These data confirmed our suspicion that medication management was suboptimal in our hospital. Almost all medication histories were modified when a pharmacist was present on the PTWR, whereas only half were modified in the pre-intervention group. This may be because of a true difference between the two groups. The literature suggests that drug histories taken by doctors are often inaccurate,9 which supports our findings where 24 of 50 patients in the pre-intervention group had discrepancies between their documented drug history and the drugs they were actually taking.

Previous studies have shown that drug history taking by a pharmacist improves the accuracy of patient drug histories.10 When a patient is admitted to hospital, the admitting doctor will record a drug history. However, this will often be out of hours when access to confirmation from others is more difficult and there is pressure to complete other tasks as a priority. In contrast, the pharmacist in this study accessed information on drug histories during the day and focused on confirming information about medication with the patient, carer, relative, GP, and community pharmacist (as appropriate). In addition, patients are usually unwell at admission which decreases the reliability of the history and, if the admission is unplanned, the patient is unlikely to have brought their medication with them to the hospital. The admitting doctor is unlikely to have time to investigate the medication history further. One contributing factor to the inaccuracy in taking drug histories by doctors is the lack of teaching about therapeutics and prescribing at the undergraduate level.11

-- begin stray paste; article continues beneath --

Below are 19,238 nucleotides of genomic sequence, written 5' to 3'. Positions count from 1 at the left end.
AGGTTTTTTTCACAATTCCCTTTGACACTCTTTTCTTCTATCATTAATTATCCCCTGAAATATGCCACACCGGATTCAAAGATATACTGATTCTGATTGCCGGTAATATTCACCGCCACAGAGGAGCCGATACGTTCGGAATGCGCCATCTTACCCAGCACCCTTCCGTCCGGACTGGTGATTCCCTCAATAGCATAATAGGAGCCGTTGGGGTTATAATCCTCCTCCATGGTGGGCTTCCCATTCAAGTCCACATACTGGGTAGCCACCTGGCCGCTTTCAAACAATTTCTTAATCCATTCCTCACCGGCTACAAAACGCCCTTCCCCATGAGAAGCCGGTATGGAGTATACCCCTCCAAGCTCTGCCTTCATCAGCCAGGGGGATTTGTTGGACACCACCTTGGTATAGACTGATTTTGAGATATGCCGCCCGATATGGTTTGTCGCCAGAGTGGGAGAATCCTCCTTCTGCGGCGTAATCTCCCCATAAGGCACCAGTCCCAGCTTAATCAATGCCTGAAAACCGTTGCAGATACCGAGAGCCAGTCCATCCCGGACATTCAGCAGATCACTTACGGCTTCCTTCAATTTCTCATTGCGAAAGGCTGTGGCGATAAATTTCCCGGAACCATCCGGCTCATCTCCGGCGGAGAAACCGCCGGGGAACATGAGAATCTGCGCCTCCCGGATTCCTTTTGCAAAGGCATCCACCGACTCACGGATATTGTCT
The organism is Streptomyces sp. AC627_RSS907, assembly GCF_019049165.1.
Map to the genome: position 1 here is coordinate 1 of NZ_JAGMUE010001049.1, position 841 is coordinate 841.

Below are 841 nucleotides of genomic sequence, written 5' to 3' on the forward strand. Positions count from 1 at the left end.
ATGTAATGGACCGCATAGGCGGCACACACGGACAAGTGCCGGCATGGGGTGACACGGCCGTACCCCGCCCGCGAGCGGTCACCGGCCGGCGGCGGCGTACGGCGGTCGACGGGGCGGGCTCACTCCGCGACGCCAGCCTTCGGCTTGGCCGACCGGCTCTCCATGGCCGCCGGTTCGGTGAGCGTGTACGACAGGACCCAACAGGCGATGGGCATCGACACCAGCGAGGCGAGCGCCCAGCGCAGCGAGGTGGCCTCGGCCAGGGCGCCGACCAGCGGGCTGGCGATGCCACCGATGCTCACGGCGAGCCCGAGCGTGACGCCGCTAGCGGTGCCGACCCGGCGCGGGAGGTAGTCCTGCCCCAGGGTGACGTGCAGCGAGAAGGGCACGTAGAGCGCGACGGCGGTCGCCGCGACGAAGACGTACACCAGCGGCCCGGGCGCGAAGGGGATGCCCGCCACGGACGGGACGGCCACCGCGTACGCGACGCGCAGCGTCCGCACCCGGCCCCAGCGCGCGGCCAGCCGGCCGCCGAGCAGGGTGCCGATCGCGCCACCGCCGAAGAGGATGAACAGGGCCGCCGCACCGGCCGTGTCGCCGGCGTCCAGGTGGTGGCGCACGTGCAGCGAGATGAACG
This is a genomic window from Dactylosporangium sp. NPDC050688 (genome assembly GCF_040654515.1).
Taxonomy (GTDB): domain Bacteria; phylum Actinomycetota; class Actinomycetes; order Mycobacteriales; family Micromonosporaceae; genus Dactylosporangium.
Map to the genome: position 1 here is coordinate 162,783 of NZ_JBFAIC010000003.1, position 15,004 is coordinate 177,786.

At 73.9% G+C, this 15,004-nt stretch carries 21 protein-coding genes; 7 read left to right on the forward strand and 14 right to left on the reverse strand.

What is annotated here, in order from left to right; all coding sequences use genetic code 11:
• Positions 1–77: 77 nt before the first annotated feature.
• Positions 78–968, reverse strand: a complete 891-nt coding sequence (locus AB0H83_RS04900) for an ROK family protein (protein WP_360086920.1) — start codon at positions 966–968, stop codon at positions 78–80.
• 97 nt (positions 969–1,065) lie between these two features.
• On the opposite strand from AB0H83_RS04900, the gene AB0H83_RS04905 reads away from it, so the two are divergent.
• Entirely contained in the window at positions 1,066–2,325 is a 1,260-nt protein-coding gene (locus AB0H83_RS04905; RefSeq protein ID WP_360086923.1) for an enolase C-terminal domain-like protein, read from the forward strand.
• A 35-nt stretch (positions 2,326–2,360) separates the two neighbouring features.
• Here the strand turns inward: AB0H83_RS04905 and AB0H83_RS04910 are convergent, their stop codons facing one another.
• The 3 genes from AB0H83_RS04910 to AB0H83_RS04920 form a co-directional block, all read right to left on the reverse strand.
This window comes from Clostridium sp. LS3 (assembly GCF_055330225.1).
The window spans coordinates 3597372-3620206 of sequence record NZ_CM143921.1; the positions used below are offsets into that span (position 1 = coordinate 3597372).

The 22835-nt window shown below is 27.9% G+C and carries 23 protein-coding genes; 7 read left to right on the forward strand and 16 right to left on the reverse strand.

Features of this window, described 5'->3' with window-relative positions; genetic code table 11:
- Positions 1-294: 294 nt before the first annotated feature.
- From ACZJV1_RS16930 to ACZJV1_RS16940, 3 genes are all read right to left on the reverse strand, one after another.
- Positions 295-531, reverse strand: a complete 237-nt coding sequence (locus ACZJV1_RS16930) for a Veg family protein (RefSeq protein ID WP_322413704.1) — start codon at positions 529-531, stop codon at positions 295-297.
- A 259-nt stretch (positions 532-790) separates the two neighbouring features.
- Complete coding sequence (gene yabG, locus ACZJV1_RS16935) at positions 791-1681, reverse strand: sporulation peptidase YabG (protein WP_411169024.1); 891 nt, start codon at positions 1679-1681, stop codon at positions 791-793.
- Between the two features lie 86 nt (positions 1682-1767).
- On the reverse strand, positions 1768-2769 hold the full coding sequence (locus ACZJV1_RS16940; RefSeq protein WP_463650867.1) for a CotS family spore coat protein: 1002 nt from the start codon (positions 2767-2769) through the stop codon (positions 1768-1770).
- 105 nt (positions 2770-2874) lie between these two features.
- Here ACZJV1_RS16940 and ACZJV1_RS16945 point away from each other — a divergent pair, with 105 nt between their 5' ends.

Dodds10 has described the benefits of pharmacists taking drug histories. The PTWR pharmacist is best placed to do this as the patient and medical team are present and will discuss medication related issues on the ward round. The pharmacist can contact the GP, carer, or community pharmacist to obtain further information in support of prescribing decisions. Any errors or omissions may then be addressed on the ward round when all relevant health professionals are attending the patient. The study shows that the drug history is more accurately taken when a PTWR pharmacist is available, thus improving patient safety and optimising treatment early in the patient’s admission.